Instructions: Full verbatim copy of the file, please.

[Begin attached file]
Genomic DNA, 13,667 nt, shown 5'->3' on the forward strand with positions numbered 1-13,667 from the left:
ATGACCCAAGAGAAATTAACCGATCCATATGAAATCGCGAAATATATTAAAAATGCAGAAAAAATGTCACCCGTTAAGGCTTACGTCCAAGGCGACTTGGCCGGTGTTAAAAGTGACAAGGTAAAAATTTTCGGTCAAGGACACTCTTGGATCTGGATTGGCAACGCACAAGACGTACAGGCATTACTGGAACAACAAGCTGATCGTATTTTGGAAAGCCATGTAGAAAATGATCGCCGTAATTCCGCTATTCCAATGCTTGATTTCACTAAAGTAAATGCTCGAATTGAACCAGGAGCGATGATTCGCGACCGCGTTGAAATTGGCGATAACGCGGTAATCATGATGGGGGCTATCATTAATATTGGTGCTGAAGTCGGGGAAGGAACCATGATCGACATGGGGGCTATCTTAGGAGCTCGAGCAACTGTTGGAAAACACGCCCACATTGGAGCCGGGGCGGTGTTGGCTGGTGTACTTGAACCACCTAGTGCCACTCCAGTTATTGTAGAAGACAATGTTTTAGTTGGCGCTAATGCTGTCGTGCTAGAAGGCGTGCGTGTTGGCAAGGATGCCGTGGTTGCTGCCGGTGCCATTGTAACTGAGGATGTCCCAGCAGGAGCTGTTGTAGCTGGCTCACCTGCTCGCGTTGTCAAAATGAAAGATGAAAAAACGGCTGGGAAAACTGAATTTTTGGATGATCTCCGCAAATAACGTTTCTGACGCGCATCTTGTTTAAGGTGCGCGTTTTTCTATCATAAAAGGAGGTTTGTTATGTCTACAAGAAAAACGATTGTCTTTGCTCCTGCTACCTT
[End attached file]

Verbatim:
Genomic DNA, 13,667 nt, shown 5'->3' on the forward strand with positions numbered 1-13,667 from the left:
ATGACCCAAGAGAAATTAACCGATCCATATGAAATCGCGAAATATATTAAAAATGCAGAAAAAATGTCACCCGTTAAGGCTTACGTCCAAGGCGACTTGGCCGGTGTTAAAAGTGACAAGGTAAAAATTTTCGGTCAAGGACACTCTTGGATCTGGATTGGCAACGCACAAGACGTACAGGCATTACTGGAACAACAAGCTGATCGTATTTTGGAAAGCCATGTAGAAAATGATCGCCGTAATTCCGCTATTCCAATGCTTGATTTCACTAAAGTAAATGCTCGAATTGAACCAGGAGCGATGATTCGCGACCGCGTTGAAATTGGCGATAACGCGGTAATCATGATGGGGGCTATCATTAATATTGGTGCTGAAGTCGGGGAAGGAACCATGATCGACATGGGGGCTATCTTAGGAGCTCGAGCAACTGTTGGAAAACACGCCCACATTGGAGCCGGGGCGGTGTTGGCTGGTGTACTTGAACCACCTAGTGCCACTCCAGTTATTGTAGAAGACAATGTTTTAGTTGGCGCTAATGCTGTCGTGCTAGAAGGCGTGCGTGTTGGCAAGGATGCCGTGGTTGCTGCCGGTGCCATTGTAACTGAGGATGTCCCAGCAGGAGCTGTTGTAGCTGGCTCACCTGCTCGCGTTGTCAAAATGAAAGATGAAAAAACGGCTGGGAAAACTGAATTTTTGGATGATCTCCGCAAATAACGTTTCTGACGCGCATCTTGTTTAAGGTGCGCGTTTTTCTATCATAAAAGGAGGTTTGTTATGTCTACAAGAAAAACGATTGTCTTTGCTCCTGCTACCTT